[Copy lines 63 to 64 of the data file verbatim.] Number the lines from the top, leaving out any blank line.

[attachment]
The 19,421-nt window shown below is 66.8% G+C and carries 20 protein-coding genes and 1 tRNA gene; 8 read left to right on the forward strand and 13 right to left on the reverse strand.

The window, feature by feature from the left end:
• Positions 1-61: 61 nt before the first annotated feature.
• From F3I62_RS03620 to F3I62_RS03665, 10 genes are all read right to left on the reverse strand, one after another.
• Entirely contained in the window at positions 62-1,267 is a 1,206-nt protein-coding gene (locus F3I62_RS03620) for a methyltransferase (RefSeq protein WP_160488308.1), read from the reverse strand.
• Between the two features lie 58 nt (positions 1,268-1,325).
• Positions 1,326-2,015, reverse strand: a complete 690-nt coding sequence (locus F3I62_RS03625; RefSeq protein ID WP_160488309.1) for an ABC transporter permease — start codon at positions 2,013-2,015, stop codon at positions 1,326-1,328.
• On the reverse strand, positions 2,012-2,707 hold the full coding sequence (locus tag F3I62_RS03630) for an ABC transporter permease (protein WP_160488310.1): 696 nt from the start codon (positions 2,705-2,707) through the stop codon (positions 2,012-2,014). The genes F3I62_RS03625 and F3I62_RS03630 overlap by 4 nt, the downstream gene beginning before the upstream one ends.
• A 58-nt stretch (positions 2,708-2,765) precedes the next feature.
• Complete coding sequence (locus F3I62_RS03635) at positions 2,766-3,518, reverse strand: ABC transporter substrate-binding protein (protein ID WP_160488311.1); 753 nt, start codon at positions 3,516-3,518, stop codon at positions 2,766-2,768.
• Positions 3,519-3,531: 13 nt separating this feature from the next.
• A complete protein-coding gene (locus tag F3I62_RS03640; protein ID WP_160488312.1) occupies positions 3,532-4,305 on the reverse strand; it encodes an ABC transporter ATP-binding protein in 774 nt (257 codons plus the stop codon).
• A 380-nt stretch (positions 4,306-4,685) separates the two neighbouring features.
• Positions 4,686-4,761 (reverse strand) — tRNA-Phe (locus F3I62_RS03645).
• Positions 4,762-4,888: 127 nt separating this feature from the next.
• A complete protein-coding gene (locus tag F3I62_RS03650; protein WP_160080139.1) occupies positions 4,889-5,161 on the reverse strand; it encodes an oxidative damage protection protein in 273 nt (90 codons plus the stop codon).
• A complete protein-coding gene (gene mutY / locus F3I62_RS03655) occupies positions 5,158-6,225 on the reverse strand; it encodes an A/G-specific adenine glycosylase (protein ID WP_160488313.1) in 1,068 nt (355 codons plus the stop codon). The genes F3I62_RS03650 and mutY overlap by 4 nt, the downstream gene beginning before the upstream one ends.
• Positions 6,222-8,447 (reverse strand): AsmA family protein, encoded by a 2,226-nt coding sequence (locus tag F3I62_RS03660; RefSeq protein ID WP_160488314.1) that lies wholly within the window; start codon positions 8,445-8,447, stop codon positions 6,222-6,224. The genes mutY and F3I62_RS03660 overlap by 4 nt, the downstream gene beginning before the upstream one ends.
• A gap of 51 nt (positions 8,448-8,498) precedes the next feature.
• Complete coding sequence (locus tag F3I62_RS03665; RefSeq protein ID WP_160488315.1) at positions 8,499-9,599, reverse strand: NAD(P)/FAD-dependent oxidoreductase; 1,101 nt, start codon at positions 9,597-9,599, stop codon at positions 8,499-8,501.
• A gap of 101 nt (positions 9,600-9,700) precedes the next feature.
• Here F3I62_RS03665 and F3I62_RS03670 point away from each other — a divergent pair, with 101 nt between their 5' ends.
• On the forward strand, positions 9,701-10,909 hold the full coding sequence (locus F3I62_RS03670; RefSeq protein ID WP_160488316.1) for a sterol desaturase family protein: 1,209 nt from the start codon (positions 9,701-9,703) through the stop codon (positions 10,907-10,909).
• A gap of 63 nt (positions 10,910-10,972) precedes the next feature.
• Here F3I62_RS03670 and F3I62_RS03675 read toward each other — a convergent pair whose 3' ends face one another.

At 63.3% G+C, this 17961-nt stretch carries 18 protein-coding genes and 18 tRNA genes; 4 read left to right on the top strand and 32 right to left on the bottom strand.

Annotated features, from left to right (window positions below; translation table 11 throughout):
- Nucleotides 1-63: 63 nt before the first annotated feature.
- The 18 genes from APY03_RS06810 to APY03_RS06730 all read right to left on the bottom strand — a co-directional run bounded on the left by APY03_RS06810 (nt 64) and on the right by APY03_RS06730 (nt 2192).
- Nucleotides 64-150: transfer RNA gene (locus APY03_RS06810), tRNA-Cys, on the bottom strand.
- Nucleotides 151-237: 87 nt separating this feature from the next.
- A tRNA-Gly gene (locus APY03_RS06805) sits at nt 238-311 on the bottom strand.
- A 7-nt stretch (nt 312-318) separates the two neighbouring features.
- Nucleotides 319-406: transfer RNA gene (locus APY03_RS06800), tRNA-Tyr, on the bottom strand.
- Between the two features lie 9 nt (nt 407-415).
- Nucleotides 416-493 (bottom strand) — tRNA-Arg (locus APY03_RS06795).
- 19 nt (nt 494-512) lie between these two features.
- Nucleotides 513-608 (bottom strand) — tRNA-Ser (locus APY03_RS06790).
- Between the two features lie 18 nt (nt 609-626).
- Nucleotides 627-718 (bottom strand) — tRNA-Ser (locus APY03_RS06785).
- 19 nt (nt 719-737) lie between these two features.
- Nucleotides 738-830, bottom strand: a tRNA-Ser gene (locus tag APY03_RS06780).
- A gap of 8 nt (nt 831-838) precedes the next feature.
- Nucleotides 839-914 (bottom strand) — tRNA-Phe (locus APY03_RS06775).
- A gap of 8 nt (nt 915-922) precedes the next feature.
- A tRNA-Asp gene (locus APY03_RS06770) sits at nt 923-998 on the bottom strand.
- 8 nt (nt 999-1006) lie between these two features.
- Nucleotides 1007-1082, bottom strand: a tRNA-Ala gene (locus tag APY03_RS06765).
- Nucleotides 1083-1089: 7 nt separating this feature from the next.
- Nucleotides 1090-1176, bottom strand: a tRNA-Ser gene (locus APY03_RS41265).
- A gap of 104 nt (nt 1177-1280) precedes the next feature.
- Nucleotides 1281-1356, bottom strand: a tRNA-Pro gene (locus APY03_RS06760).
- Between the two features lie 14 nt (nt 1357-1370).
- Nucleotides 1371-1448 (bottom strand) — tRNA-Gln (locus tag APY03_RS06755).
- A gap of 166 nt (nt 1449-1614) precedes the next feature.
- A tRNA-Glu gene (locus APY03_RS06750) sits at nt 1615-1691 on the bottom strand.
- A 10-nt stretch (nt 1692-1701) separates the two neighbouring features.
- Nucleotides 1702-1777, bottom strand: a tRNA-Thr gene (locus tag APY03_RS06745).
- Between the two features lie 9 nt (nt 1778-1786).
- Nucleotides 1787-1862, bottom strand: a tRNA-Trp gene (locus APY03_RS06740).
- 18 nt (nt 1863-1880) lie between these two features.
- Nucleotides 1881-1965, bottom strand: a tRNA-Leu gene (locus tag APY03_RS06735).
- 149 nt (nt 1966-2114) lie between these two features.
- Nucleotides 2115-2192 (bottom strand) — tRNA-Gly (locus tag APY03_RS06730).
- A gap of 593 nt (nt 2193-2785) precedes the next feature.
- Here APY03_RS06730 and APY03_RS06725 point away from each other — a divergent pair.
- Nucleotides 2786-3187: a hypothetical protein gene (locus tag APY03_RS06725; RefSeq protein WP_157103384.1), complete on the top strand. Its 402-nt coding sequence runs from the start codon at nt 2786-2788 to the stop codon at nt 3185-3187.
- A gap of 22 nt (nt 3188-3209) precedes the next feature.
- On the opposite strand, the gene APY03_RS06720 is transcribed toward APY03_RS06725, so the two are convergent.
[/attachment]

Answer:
- 149 nt (nt 1966-2114) lie between these two features.
- Nucleotides 2115-2192 (bottom strand) — tRNA-Gly (locus tag APY03_RS06730).